“It’s a gift to exist” by student-offender

Forty-seven years ago, I received a life sentence, and even though I have been eligible for parole for twenty-seven years, I continue to live a restricted life in prison. What does one do if he or she has years or decades on the inside or may not be able to leave?

On this day, I sit on my bunk with my back against the wall, holding my tablet made in China, looking out my window at the forest in back of the prison. I remember when the trees were just shrubs, but now, twenty-three years later, they are giants. In winter, when trees are bare, the squirrel’s nests made of dry, brown leaves are visible in the forks of the trees. I watch them as they run and jump from tree to tree, and I remember a time when I was in the woods squirrel hunting with my Dad and brothers. I felt a deep-down yearning for those days gone by. When watching the forest, I’m able to escape the concrete, brick, and steel that represent the desolate landscape of prison. But my escape is only temporary.

To be clear, prison life is not the only life that lives with restrictions. Everybody’s life is restricted to some degree. In what is allegedly a free society, one cannot jump in his or her car and go as fast as they want because there are speed limits. Neither can one take in the good life without paying for it. Nothing is free in our capitalist society. For a roof over your head, food to eat, and bills paid, one must work. Otherwise, you will become homeless, hungry, and indebted to life. There are, of course, greater restricts on the prisoner’s life. No intimacy with the opposite sex and no decision-making over one’s personal life are among the most severe. These two restrictions took some getting used to, but neither one brought life to a screeching halt. Restrictions can weigh heavy on our lives, but they do not change the living, breathing nature of life. Life is life no matter where one lives.

So, “What does one do?” One thing I do is I keep hope alive in my life. Hope is vital to prisoners doing decades in prison. Hope makes me believe in the impossible; it reminds me to never give up, and it enables me to go on. For decades I have hoped for a better life. I realize that a better life may never come, but still, I keep on hoping and I keep doing the very best I can with what life I have. When I came home from Vietnam, my hope was shattered. I suffered from full-blown, chronic PTSD-documented by the VA. I had problems coping and adjusting to life. Consequently, I committed a horrible crime that left me facing the death penalty. It was then that I realized the hypocrisy in America’s promises to veterans who fought to protect her. She sent me to war where it was kill or be killed, she abandoned me at home to face the demons of war alone, and when I failed and could not cope with the horrors of war, she wanted to execute me. Despite that realization, my hope never wavered, and before my trial began, the death penalty was struck down as being unconstitutional. Afterwards, I was put in prison for the rest of my life as if America was bound and determined to hide her hypocrisy from public view. Concerning hope, I have seen that warehousing prisoners for life without a glimmer of hope is not only wrong but cruel, and that it’s contrary to God’s will towards humanity.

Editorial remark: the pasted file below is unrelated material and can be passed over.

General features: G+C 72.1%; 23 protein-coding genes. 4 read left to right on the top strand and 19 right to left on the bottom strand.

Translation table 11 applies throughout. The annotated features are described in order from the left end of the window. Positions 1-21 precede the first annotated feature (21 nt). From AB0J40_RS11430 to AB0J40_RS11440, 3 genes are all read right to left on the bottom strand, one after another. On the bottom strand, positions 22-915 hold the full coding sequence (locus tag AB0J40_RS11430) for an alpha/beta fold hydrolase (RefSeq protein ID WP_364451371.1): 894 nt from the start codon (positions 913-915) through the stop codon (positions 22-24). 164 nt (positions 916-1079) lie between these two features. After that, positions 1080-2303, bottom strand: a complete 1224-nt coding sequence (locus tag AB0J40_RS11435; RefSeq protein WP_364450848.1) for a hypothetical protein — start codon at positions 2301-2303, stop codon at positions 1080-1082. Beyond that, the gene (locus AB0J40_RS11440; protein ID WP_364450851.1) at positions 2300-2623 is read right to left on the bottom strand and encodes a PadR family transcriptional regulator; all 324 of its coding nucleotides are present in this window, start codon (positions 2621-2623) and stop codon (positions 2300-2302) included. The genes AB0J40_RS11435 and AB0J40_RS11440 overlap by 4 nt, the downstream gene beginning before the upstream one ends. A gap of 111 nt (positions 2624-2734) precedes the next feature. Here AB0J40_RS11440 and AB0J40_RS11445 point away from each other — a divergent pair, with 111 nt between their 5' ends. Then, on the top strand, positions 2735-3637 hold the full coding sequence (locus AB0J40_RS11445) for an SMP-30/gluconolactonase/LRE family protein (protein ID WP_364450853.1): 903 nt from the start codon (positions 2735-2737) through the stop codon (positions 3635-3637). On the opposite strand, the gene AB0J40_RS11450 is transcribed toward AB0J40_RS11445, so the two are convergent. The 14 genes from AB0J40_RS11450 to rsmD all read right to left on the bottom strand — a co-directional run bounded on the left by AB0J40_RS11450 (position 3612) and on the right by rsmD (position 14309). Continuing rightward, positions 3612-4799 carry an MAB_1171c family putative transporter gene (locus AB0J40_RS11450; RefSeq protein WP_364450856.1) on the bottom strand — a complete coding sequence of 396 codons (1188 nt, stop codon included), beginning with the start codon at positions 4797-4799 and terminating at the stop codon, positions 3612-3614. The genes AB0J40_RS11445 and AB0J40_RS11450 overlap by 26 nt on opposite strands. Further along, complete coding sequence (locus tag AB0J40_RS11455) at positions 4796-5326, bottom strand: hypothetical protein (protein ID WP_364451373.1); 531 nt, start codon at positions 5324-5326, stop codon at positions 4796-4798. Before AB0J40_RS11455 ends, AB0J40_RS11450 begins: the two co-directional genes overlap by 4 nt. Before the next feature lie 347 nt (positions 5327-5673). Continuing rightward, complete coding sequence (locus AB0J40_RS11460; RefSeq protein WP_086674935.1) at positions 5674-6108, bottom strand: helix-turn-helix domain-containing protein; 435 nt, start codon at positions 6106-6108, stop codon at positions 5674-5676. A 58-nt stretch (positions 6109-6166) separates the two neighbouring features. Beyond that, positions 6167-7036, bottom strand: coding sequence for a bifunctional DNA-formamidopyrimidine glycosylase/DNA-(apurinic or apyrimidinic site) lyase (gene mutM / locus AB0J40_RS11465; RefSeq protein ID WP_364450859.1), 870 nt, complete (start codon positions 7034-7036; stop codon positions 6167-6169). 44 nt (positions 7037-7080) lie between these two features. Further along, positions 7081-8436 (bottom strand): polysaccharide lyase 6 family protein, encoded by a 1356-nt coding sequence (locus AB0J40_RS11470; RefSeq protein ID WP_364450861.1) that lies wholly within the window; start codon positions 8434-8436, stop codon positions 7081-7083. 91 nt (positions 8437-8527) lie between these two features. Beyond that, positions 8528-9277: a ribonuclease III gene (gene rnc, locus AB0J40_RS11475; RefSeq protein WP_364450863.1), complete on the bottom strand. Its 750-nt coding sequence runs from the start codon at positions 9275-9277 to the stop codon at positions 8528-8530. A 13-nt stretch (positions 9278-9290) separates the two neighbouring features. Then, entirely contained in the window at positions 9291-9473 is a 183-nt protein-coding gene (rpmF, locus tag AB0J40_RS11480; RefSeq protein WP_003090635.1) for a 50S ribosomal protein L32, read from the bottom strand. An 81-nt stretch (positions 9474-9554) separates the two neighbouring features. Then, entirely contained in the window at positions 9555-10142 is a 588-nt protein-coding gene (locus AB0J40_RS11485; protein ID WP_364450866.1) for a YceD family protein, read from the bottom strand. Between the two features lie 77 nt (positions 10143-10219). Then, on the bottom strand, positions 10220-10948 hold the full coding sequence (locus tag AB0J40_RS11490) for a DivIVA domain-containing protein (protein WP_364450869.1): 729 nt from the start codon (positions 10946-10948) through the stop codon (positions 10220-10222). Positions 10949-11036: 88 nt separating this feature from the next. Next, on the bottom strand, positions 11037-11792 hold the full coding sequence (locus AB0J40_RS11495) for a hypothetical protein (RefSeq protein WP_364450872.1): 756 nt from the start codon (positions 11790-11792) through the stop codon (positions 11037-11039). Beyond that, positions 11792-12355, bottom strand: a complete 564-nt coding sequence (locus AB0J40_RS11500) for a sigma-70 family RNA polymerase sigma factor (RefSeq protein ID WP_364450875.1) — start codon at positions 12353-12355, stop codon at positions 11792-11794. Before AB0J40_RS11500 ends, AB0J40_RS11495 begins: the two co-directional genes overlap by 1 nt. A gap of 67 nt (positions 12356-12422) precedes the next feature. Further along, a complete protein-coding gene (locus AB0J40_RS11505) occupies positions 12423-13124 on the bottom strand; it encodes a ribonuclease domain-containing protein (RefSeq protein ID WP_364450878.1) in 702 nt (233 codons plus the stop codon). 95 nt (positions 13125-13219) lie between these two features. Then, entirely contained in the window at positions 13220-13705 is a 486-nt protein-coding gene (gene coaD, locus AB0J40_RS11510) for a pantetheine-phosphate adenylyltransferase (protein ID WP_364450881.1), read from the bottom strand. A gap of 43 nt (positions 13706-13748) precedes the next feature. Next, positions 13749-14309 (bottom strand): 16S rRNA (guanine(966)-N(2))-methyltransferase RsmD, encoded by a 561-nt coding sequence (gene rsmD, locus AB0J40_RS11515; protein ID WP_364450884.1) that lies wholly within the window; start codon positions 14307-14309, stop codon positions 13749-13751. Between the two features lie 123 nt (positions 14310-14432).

I have had faith in a higher power throughout my life. Out of his abundance of mercy, he shielded me from the death penalty. I was not surprised. In Vietnam, he protected me from death as fellow Marines standing by me were shot dead. Later, when I worked for the power company framing 50’ poles, a fellow lineman argued with me that it was his turn to climb and frame the next pole that I was preparing to climb. I stepped aside, and the three-thousand-pound pole that was set too shallow fell over and crushed him to death. I felt horror-stricken and confused as I watched emergency-workers lift the pole up and cut his toolbelt to dislodge his body from the pole. In prison, I’ve seen men stabbed, beaten, and burned to death. But in forty-seven years, I have not received as much as a scratch. I do know why he blesses me, but I faith.

During my long stay in prison, I have been blessed with an unwavering family. They never forgot me. Their love is constantly shown in all that they do. They still support me with “icare” food gifts. They keep money on my phone account. Pictures and emails arrive regularly. The first few years in prison were the hardest on me. They worried about me constantly. Learning prison routines, schedules, and rules, getting used to the constant noise, meeting new people, which is always stressful, finding out who to hang with and avoid – it all takes time. Unfortunately, most prisoners come up short when it comes to family, and family is necessary if a prisoner doing decades is going to survive. Speaking of surviving, I make my escape to the forest.

The forest is beautiful. In the spring, the trees begin to bud, and in the summer, buds turn into shiny, green leaves. In the fall leaves turn yellow, orange and red before giving up and falling off, leaving the trees barren again. In the dying and regeneration of leaves on the trees in the forest, I see the nature of humanity. In the evenings, the deer come out of the forest to eat the sweet, tender shoots of grass that grown alongside the road that lies in the front of the forest. If I’m lucky – Mama may bring her two fawns out with her for me to see.

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